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Long Thoracic Nerve
Nervous System

Long Thoracic Nerve

Nervus thoracicus longus

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Quick Facts

Origin: C5, C6, and C7 roots of the brachial plexus.

Course: It runs inferiorly down the lateral margin of the ribs.

Branches: No named branches.

Supply: Motor innervation to the serratus anterior muscle.

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Origin

The long thoracic nerve arises from the anterior rami of the fifth to seventh cervical nerves (the C5, C6, and C7 roots of the brachial plexus). Fibers from each of these three roots break off in the neck and merge to form the long thoracic nerve.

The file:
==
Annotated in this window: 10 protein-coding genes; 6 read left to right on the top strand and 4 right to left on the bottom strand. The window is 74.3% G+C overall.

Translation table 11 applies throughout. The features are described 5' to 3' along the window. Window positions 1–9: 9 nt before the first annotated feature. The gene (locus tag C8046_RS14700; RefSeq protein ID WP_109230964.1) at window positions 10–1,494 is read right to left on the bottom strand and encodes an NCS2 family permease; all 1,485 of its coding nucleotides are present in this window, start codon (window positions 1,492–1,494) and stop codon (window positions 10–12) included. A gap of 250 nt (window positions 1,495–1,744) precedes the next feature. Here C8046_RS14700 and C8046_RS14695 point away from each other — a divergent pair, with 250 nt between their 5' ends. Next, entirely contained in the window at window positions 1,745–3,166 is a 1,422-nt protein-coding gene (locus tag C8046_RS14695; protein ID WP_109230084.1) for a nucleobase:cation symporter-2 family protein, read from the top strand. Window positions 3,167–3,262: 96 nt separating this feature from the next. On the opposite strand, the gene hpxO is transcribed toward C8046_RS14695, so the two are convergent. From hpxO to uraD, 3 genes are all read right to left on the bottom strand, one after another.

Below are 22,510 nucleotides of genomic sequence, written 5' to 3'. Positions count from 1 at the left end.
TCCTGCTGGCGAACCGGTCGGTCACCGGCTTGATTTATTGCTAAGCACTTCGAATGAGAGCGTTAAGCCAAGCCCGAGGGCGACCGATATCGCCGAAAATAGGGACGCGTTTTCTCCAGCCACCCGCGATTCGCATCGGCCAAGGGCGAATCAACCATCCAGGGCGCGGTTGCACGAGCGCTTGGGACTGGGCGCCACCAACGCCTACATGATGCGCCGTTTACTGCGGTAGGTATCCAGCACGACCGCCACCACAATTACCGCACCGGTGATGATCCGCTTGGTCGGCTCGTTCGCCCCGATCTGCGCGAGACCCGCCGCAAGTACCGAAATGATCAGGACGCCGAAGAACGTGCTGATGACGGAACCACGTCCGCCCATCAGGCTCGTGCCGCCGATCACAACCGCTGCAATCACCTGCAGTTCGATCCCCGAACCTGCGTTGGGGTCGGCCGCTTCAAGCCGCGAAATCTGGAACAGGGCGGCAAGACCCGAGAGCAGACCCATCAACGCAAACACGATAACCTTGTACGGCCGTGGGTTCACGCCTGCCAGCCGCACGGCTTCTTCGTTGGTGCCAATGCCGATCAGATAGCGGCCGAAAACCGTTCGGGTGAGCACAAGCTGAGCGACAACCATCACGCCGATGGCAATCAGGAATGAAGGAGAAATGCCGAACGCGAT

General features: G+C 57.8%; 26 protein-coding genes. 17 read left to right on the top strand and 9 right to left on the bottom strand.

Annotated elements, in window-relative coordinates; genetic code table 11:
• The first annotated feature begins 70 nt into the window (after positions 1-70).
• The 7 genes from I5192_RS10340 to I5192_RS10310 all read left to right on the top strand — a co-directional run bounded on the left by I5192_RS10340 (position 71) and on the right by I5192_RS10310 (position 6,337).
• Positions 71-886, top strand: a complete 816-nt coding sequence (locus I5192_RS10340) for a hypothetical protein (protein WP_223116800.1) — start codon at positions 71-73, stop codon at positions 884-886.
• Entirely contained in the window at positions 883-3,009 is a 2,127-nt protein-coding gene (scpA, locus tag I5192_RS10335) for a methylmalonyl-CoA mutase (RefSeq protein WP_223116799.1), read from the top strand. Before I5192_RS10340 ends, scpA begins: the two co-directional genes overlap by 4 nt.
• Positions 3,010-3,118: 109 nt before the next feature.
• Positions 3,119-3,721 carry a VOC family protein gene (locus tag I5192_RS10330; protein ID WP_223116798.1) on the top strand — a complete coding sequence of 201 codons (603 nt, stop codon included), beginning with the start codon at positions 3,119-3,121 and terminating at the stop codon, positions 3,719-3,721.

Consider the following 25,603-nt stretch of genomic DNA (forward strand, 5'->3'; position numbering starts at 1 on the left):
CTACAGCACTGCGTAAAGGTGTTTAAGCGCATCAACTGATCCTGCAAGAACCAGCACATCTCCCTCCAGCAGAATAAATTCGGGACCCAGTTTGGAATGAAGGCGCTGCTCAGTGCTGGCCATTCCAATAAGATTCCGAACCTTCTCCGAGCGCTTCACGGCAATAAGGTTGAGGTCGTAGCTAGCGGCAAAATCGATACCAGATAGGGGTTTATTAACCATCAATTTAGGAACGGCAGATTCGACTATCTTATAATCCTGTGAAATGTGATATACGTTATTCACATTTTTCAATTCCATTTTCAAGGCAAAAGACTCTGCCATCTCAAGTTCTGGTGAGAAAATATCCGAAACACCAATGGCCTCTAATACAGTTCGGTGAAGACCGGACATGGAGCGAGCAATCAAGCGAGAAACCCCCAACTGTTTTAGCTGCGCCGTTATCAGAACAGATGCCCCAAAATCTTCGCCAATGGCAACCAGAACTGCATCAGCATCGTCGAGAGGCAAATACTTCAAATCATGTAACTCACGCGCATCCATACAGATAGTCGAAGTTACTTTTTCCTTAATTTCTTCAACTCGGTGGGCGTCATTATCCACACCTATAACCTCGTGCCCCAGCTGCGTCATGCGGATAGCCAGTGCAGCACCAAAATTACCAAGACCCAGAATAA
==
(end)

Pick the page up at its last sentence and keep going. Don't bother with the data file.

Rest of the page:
Course

The long thoracic nerve runs inferiorly and laterally, passing between the clavicle and the first rib.

It continues inferiorly, posterior to the rest of the brachial plexus, along the lateral margin of the ribs, roughly at the mid-axillary line. Running along the superficial surface of the serratus anterior, it innervates each of the slips of this muscle.

Branches

There are no named branches of the long thoracic nerve. It terminates in the serratus anterior, giving off small unnamed branches to each slip.

Supplied Structures

The long thoracic nerve is a motor nerve whose fibers innervate the serratus anterior muscle.

List of Clinical Correlates

—Winged scapula

Learn more about this topic from other Elsevier products

Long Thoracic Nerve

ScienceDirect image

The long thoracic nerve is a proximal branch of the brachial plexus, arising from the proximal C5, C6, and C7 spinal nerves, that innervates the serratus anterior muscle.

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